For the late twentieth century, the death of the author assumed a significance analogous to the death of God one hundred years previously. In this now classic study, Sean Burke both provides the first detailed explanation of anti-authorialism and shows how, even taken on its own terms, the attempt to abolish the author is philosophically untenable. Rather than developing a traditionally humanist defence, Burke effectively out-theorises theory through rigorous readings which demonstrate that the concept of the author remained profoundly active even and especially as its disappearance was being articulated. The question of the author, he argues, is not a question within theory but the question of theory. Building on a substantially revised second edition, Burke further explores the challenges faced by an authorial theory that is 'still to come'. Prompted by the responses to the passing of Jacques Derrida in 2004, he revisits the enigmatic borderlines between life and work, life and (authorial) death.
Features of the third edition: *A 5,000-word Preface which considers Derrida's legacy and the future of authorial theory *Two new chapters which submit the biographical and autobiographical to independent theoretical scrutiny *A fully updated bibliography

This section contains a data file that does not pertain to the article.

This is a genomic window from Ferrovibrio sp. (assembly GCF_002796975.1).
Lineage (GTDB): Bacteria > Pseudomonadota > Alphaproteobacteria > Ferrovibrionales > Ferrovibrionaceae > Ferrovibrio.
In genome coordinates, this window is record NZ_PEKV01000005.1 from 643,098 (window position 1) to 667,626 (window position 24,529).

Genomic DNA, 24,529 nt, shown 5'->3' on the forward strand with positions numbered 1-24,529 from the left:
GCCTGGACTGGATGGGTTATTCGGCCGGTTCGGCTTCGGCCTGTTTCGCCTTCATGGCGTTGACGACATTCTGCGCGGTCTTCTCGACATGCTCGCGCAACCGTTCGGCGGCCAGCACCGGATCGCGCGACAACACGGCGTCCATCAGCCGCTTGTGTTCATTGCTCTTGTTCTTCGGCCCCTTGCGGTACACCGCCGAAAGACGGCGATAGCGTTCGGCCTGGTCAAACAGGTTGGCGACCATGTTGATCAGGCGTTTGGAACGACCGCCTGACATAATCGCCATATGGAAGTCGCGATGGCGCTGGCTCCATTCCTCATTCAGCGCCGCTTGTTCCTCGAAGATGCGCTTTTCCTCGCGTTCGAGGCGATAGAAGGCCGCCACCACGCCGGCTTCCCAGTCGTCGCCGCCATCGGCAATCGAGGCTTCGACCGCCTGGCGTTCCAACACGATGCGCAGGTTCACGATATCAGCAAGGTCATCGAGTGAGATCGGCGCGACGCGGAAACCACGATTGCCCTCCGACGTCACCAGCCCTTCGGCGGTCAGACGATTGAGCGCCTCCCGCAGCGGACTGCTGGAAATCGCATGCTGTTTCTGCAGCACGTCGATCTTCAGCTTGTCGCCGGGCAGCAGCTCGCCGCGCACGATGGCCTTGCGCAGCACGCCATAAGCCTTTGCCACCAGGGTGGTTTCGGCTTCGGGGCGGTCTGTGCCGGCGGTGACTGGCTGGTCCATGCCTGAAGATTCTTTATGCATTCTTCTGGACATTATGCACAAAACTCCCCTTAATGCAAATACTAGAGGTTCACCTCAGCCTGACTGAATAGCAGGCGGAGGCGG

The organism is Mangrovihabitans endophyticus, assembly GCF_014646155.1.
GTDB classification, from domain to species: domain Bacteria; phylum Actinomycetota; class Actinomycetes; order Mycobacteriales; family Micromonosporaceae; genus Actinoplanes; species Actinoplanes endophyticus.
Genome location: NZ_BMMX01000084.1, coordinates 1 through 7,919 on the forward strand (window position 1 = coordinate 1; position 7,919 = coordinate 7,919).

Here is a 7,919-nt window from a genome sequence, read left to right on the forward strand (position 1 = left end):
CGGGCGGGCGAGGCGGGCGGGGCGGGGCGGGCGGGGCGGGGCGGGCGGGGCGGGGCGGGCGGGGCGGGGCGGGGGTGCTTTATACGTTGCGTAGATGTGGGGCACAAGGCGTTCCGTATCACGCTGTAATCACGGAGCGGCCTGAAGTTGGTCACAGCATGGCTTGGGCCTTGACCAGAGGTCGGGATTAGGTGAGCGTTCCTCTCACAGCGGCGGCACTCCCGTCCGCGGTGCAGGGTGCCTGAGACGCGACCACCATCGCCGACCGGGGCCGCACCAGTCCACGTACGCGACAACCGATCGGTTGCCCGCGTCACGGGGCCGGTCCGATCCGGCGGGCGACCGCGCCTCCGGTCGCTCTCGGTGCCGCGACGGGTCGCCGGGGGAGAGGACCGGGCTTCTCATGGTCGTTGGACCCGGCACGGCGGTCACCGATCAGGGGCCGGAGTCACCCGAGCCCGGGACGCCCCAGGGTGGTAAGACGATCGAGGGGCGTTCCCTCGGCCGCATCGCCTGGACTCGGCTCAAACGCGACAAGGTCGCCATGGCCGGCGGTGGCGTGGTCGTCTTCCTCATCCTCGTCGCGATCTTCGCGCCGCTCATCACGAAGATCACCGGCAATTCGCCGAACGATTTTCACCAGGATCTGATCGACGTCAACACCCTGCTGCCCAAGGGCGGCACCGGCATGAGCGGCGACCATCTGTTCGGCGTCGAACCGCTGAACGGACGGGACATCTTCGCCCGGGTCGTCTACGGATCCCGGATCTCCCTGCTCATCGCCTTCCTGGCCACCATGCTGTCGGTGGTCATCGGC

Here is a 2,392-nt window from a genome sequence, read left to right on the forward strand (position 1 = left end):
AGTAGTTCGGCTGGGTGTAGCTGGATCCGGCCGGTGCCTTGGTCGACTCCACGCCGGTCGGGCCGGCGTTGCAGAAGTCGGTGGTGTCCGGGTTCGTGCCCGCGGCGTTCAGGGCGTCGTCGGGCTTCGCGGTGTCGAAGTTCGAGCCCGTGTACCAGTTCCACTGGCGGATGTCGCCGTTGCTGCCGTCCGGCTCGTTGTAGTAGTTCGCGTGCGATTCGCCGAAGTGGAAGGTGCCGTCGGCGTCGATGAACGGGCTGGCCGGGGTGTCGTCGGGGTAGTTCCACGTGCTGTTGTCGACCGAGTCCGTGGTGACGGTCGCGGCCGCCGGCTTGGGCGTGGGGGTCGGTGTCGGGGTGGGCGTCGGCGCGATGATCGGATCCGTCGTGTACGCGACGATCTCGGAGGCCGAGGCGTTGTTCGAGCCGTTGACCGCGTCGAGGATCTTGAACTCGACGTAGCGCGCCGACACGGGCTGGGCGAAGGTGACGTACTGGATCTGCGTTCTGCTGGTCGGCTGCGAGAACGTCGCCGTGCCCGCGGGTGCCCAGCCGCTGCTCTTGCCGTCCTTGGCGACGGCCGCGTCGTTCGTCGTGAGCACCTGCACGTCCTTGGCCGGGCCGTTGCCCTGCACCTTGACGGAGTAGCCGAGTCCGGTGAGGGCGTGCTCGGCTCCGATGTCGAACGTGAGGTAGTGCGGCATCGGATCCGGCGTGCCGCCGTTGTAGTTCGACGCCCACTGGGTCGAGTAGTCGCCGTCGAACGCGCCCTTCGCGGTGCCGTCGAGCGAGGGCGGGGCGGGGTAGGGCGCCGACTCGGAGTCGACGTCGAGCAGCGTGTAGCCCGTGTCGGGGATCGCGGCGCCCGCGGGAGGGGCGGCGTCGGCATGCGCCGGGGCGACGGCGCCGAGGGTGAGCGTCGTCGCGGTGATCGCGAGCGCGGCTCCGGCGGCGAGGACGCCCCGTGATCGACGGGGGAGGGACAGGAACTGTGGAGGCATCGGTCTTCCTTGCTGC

Sean Burke worked in the Department of English Studies at the University of Durham for thirteen years, and has now retired. His academic publications include The Death and Return of the Author: Criticism and Subjectivity in Barthes, Foucault and Derrida (3rd edn, 2008), Authorship: From Plato to the Postmodern: A Reader (1995) and The Ethics of Writing: Authorship and Legacy in Plato and Nietzsche (2008). His first novel, Deadwater (2002) has been published in France as Au bout des docks (2007). He is currently researching a study of discursive ethics in Plato, Levinas and Derrida.
Preface to Third Edition: The 'Life Death' of the Author; Preface to the Second Edition; Prologue: The Deaths of Paul de Man; Introduction: A Prehistory of the Death of the Author; 1. The Birth of the Reader: Authorship and Apotheosis; From Work to Life; The 'Founders of Languages'; Mimesis and the Author; Autobiographies; 2. The Author and the Death of Man: Cogito and the Birth of Man; The Founder of Futurity; What (and Who) is an Author?; Allegories of Misreading; Transcendental Lures: LAcan and the Mastery of Language; Subjectivities; 3. Misread Intentions: Authors of Absence; Hors-Texte; A History of Silence; Doubling the Text: Intention and its Other; The Myth of Writing; Reading and (Self-) Writing; Conclusion: Critic and Author: Critic and Author?; Misreceptions: Phenomenology into Deconstruction; The Ghost in the Machine: Authorial Inscription and the Limits of Theory; Epilogue: Technology and the Politics of Reading; 'Half Dust, Half Deity': The Middle Way of Situated Authorship; Appendix 1: The Biographical Imperative; Appendix 2: The Author as Reader; Notes; Bibliography; Index.